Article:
The gruesome death of 18 jawans in Uri is, arguably, a defining moment for PM Modi’s foreign policy. But India’s larger enduring strategic conundrum remains the same. How do you deal with a nuclear state that uses terror as an instrument and which is still bankrolled by major powers? How do you deal with a state where the army has incentives to maintain its centrality, whose identity is marked by resentment? There are no easy or comforting answers. India is well within its rights to take any action that it thinks appropriate. But this will be a game of many moves. There are not too many new ideas on the table. It bears repeating that whatever one may think of strategic restraint, it was not a doctrine of defeatism. It makes realistic assumptions about the nature of the Pakistani state. Remember, this is a state where defeat led to even more militarisation and radicalisation; this is a state that is willing to bear the cost of great internal violence, so a little more experience of internal violence will hardly dent it. It makes reasonable assumptions about the risks of escalation.
The stakes are too high to ignore this risk. It makes reasonable assumptions about the Indian state’s capabilities. It also draws on recent historical experience: Societies are not weakened just by terrorism as much as they are by overreactions. Under some circumstances, restraint can be a form of deterrence, since the other side does not get the political leverage it hoped for. It was also based on the recognition that the India-Pakistan dispute is not a conventional problem; it is a long psychological and historical process. Restraint also plays to India’s advantage; India’s strength and standing have increased immeasurably during the last decade or so.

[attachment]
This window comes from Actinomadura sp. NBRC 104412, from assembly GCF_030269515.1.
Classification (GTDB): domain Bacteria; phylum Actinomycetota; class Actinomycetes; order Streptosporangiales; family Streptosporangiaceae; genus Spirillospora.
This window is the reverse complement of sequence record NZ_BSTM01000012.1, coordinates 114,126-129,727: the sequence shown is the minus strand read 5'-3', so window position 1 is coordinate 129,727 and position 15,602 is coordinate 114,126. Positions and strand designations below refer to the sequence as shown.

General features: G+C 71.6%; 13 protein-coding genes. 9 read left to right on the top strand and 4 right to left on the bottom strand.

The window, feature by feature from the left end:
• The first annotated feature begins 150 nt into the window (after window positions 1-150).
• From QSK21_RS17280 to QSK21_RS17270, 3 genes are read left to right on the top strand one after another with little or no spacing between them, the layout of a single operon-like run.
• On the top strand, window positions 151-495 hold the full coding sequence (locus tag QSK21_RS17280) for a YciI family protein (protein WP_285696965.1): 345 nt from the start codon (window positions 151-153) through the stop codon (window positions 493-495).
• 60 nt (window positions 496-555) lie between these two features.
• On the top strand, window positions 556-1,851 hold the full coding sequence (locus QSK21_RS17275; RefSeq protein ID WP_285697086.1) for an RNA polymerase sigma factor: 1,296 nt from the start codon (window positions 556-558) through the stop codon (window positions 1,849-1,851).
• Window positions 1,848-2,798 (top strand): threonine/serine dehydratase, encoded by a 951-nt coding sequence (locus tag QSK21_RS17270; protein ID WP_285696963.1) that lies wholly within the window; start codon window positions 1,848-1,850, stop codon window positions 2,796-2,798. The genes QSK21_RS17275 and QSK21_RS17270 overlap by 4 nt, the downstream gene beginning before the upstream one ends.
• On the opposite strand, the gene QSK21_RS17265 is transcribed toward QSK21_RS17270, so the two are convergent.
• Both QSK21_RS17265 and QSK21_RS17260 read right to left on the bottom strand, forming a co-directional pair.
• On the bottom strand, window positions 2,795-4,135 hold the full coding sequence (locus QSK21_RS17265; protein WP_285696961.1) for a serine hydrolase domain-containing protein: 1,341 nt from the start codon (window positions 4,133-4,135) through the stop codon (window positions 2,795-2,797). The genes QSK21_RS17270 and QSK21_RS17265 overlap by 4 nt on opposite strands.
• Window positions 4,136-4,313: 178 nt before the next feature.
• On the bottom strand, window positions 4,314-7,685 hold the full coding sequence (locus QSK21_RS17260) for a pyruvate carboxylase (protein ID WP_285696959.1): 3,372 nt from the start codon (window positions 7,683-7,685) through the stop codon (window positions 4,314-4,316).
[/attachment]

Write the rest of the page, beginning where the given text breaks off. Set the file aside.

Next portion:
We should have expected an escalation of violence from Pakistan. Defeat and the threat of secession, in the short run, radicalises Pakistan. After 1971, instead of crafting a new, perhaps more liberal political identity, it used violence and Islam more as a plank of statecraft. This is not a question of blame. But it is elementary political logic that as you raise the ante, with another symbolically existential threat in Balochistan, there will be blowback from a state that has no compunctions of any kind. Second, the military-civilian tussle is still a live issue in Pakistan and keeping the India pot boiling has always been a central element to it. Third, Pakistan’s strategy of “internationalisation” has always rested on creating a sense of apocalyptic violence in South Asia. It operates on the assumption that bad behaviour that can be shown to destabilise the region will get the world’s attention. Therefore, India’s restrained response actually has it chafing. Fourth, arguably, uncertainty in the US is tempting many powers to be adventurous. Finally, there is the immediate context of Kashmir.
Logistically our forces are preoccupied with internal order; politically Pakistan will want to intensify the cycle of violence and repression in Kashmir. India’s strongest cards are still diplomatic. Pakistan may have overplayed its hand. International patience with Pakistan is running thin. Contrary to popular conception, Modi will be on stronger ground on a diplomatic than on a military front, where he will be hemmed in by brute capability constraints. His diplomatic style has candour and assertiveness. Now is the time to use it, and put your friends to the test. Politically speaking, India’s credibility had taken a beating with its handling of Kashmir. Its standing as a rights-based democracy was coming under stress. Pakistan’s military, in one stroke, as it has often done in the past, delegitimised the Kashmir movement in trying to force a violent military response from India. Pakistan’s direct engagement is a bit of a diplomatic own-goal.